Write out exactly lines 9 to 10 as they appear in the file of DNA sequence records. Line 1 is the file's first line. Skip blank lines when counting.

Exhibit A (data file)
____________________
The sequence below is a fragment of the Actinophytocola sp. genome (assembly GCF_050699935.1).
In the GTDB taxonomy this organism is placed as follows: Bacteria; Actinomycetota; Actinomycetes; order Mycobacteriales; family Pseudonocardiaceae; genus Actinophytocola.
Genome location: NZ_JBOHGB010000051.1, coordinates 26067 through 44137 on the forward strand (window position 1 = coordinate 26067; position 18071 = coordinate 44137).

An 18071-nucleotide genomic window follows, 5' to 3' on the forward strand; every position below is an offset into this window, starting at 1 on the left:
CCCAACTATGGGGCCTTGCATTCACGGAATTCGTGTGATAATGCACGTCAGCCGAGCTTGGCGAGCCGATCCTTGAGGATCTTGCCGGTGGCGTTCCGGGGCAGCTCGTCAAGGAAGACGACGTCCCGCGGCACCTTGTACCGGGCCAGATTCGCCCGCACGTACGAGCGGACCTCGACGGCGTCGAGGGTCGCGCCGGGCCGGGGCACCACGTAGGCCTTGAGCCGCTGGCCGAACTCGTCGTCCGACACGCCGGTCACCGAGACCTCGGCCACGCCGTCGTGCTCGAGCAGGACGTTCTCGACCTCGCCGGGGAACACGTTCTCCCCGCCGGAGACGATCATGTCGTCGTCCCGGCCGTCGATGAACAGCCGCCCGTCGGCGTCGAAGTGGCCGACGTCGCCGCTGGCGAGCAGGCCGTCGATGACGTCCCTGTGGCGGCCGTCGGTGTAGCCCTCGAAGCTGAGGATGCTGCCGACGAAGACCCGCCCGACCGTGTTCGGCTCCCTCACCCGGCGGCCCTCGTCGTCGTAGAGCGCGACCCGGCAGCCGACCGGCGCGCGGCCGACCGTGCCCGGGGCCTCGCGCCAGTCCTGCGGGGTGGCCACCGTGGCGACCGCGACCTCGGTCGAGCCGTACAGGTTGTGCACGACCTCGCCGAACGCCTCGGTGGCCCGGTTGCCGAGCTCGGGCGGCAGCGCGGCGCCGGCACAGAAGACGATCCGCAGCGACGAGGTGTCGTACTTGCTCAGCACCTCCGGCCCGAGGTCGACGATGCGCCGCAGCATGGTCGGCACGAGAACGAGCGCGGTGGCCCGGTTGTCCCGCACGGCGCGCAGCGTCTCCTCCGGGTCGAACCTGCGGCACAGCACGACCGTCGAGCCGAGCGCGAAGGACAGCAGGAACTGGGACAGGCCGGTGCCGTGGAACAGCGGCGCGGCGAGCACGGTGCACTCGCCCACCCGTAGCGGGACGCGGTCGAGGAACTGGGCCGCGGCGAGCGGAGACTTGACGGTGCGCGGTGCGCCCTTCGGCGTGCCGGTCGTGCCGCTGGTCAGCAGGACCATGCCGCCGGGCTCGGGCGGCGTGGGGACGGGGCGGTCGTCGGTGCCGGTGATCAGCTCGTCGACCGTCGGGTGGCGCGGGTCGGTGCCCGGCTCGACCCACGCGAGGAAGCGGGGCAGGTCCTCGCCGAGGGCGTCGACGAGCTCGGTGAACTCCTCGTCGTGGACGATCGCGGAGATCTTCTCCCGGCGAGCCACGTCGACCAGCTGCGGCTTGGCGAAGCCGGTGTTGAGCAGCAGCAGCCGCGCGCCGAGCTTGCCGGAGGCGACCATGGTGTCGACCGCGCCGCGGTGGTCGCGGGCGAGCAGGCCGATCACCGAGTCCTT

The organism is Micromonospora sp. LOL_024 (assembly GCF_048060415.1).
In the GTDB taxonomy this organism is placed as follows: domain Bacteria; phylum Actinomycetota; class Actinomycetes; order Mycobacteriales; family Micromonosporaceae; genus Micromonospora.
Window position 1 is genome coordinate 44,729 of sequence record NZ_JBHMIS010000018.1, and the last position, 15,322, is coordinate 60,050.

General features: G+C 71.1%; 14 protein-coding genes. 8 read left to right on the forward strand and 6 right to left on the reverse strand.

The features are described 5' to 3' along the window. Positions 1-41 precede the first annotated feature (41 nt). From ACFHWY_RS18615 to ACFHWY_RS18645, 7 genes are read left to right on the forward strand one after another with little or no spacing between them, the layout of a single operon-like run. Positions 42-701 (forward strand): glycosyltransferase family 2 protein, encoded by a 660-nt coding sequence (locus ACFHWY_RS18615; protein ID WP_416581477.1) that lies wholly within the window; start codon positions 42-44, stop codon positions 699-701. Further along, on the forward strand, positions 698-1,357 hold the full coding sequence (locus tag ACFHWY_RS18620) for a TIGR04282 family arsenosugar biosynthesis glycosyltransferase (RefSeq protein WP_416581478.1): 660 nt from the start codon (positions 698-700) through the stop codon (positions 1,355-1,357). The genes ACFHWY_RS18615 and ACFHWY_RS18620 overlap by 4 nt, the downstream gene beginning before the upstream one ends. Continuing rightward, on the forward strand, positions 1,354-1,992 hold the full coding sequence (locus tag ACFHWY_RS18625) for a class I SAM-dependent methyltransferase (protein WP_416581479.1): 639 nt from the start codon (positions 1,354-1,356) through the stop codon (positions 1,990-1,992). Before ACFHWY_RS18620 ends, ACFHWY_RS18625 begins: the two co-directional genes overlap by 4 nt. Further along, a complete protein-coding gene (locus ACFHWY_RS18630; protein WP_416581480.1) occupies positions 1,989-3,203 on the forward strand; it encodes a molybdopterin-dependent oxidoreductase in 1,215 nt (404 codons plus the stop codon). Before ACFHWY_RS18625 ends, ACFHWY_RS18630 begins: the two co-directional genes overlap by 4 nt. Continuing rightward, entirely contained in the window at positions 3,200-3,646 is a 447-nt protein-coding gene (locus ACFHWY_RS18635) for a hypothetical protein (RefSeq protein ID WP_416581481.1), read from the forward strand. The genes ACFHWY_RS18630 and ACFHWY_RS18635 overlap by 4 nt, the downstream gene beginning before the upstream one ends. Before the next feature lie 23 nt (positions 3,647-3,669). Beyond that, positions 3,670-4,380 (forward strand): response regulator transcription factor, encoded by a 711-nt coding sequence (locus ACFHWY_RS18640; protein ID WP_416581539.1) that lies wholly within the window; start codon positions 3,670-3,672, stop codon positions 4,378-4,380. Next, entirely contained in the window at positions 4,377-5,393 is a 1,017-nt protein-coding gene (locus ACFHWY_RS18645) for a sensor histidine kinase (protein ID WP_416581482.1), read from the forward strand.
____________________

General features: G+C 71.1%; 14 protein-coding genes. 8 read left to right on the forward strand and 6 right to left on the reverse strand.

The features are described 5' to 3' along the window. Positions 1-41 precede the first annotated feature (41 nt). From ACFHWY_RS18615 to ACFHWY_RS18645, 7 genes are read left to right on the forward strand one after another with little or no spacing between them, the layout of a single operon-like run. Positions 42-701 (forward strand): glycosyltransferase family 2 protein, encoded by a 660-nt coding sequence (locus ACFHWY_RS18615; protein ID WP_416581477.1) that lies wholly within the window; start codon positions 42-44, stop codon positions 699-701. Further along, on the forward strand, positions 698-1,357 hold the full coding sequence (locus tag ACFHWY_RS18620) for a TIGR04282 family arsenosugar biosynthesis glycosyltransferase (RefSeq protein WP_416581478.1): 660 nt from the start codon (positions 698-700) through the stop codon (positions 1,355-1,357). The genes ACFHWY_RS18615 and ACFHWY_RS18620 overlap by 4 nt, the downstream gene beginning before the upstream one ends. Continuing rightward, on the forward strand, positions 1,354-1,992 hold the full coding sequence (locus tag ACFHWY_RS18625) for a class I SAM-dependent methyltransferase (protein WP_416581479.1): 639 nt from the start codon (positions 1,354-1,356) through the stop codon (positions 1,990-1,992). Before ACFHWY_RS18620 ends, ACFHWY_RS18625 begins: the two co-directional genes overlap by 4 nt. Further along, a complete protein-coding gene (locus ACFHWY_RS18630; protein WP_416581480.1) occupies positions 1,989-3,203 on the forward strand; it encodes a molybdopterin-dependent oxidoreductase in 1,215 nt (404 codons plus the stop codon). Before ACFHWY_RS18625 ends, ACFHWY_RS18630 begins: the two co-directional genes overlap by 4 nt. Continuing rightward, entirely contained in the window at positions 3,200-3,646 is a 447-nt protein-coding gene (locus ACFHWY_RS18635) for a hypothetical protein (RefSeq protein ID WP_416581481.1), read from the forward strand. The genes ACFHWY_RS18630 and ACFHWY_RS18635 overlap by 4 nt, the downstream gene beginning before the upstream one ends. Before the next feature lie 23 nt (positions 3,647-3,669). Beyond that, positions 3,670-4,380 (forward strand): response regulator transcription factor, encoded by a 711-nt coding sequence (locus ACFHWY_RS18640; protein ID WP_416581539.1) that lies wholly within the window; start codon positions 3,670-3,672, stop codon positions 4,378-4,380. Next, entirely contained in the window at positions 4,377-5,393 is a 1,017-nt protein-coding gene (locus ACFHWY_RS18645) for a sensor histidine kinase (protein ID WP_416581482.1), read from the forward strand.